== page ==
Like most contestants, I’d go into the process optimistic, naïve and dangerously in debt from all of the evening gowns I purchased to drink wine and cry in.
On the first night, I’d get out of the limo without any shenanigans. I’d decide it was silly for me to wear a Ghostbusters costume or fly in on a California Condor because that’s just not me, and I’d forego heels for flats to prevent me from falling face first out of the limo onto the brick driveway and starting the season looking like Sylvester Stallone at the end Rocky IV.
My first conversation with The Bachelor would be light and casual and completely lacking a cheesy pickup line or a one-woman performance of “You’re the One That I Want” from Grease, and my conversations with the women would probably be a healthy mix of “girl, you’re too good for this guy what are you doing here?” and “girl, you should be at home working on you and figuring out that you’re too good for this guy, what are you doing here?” At the end of the night, I’d get a “you seemed relatively normal and didn’t scare me” rose, before cheers-ing with the rest of the women and immediately retreating to my room before I overdosed on estrogen.
Over the next few weeks, I’d be what is considered by Bachelor standards as a “boring contestant”. I wouldn’t start any fights, I wouldn’t talk about celery too much and I wouldn’t accuse The Bachelor’s eyebrow of twitching every time he said my name, causing me to think he secretly hated me.
No, I’d probably end up having an epiphany in Week 3 where I’d realize the reason nothing was progressing between us was because I wasn’t even attracted to The Bachelor and that, now that I looked at him, he kind of reminded me of my brother. Ironically, he’d be in the same boat, and so, against all of the producers’ wishes, we’d become friends. I’d be someone he could vent to and slouch beside and tell a joke that didn’t have to end with an on-camera tongue in the mouth. And although there were girls that had the makings of a being a Bachelor Meltdown Legend, he’d eliminate them in favor of me for a few weeks, just to have a reminder that platonic relationships exist outside the walls of an anonymous mansion in Agoura Hills, California.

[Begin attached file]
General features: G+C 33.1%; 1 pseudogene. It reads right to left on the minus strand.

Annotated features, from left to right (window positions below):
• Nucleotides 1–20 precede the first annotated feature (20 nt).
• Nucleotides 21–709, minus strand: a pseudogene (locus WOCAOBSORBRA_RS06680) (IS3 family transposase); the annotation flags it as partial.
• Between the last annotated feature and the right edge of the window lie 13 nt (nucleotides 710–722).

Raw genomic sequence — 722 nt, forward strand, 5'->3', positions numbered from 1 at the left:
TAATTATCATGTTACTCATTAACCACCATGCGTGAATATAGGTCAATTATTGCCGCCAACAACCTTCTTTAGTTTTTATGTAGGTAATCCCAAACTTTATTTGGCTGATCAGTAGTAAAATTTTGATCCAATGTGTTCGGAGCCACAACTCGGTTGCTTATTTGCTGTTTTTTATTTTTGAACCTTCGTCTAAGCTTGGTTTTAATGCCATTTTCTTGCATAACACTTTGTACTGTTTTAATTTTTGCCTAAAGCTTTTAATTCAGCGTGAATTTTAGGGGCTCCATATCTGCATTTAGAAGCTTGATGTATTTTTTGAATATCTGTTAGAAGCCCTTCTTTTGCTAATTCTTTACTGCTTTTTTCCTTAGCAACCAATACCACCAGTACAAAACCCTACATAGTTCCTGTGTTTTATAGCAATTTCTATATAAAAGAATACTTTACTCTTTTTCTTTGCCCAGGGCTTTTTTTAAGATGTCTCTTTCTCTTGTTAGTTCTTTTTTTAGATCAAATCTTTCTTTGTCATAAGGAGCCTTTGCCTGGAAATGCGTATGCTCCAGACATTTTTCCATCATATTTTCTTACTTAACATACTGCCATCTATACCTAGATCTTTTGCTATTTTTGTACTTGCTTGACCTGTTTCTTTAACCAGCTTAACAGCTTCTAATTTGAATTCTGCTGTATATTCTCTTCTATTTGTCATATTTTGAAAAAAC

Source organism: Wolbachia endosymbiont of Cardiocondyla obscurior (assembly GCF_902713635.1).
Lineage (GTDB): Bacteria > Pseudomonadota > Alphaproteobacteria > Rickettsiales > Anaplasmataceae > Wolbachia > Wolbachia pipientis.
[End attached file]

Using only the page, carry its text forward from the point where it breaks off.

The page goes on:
When the time came for him to choose between me and the soon-to-be-viral villain all the other girls hated however, he’d be forced to go the way of the ratings and smile as she jumped into his arms and accepted the rose with her teeth. I’d give him a hug and wish him luck and he’d give me the number of his brother who he thought I’d be great for, and ask if we could grab a beer in a couple weeks to fully analyze his decision to do this show.
By the time the finale aired on television and Chris Harrison invited everyone back for the after show, I’d arrive on the arm of The Bachelor and take a seat next to him on the couch to talk about our unlikely friendship, and his engagement that America is convinced will end prematurely. Chris Harrison would ask juicy questions about my relationship with The Bachelor’s brother and if there were wedding bells in the future, and I’d smile politely and clam up like it was my dad asking me about boys in high school.
“How could you know?” I’d say with overly enthusiastic hand motions and a nervous stomach threatening to revisit our pre-show Chick-Fil-A. “How could anyone know who they want to marry in that little time?”
The room would then go quiet as its entire audience, staff, and former contestants had built their lives around the belief that you could know. I’d close my eyes and wish I was back at home in sweatpants, and The Bachelor would laugh under his breath, letting me flounder for a moment, like any best friend would. To spite him, I’d dig deep for some wit. I’d stand up and point at The Bachelor, then lock eyes with the camera and say, “we’ll find out how he knew…right after the break.”
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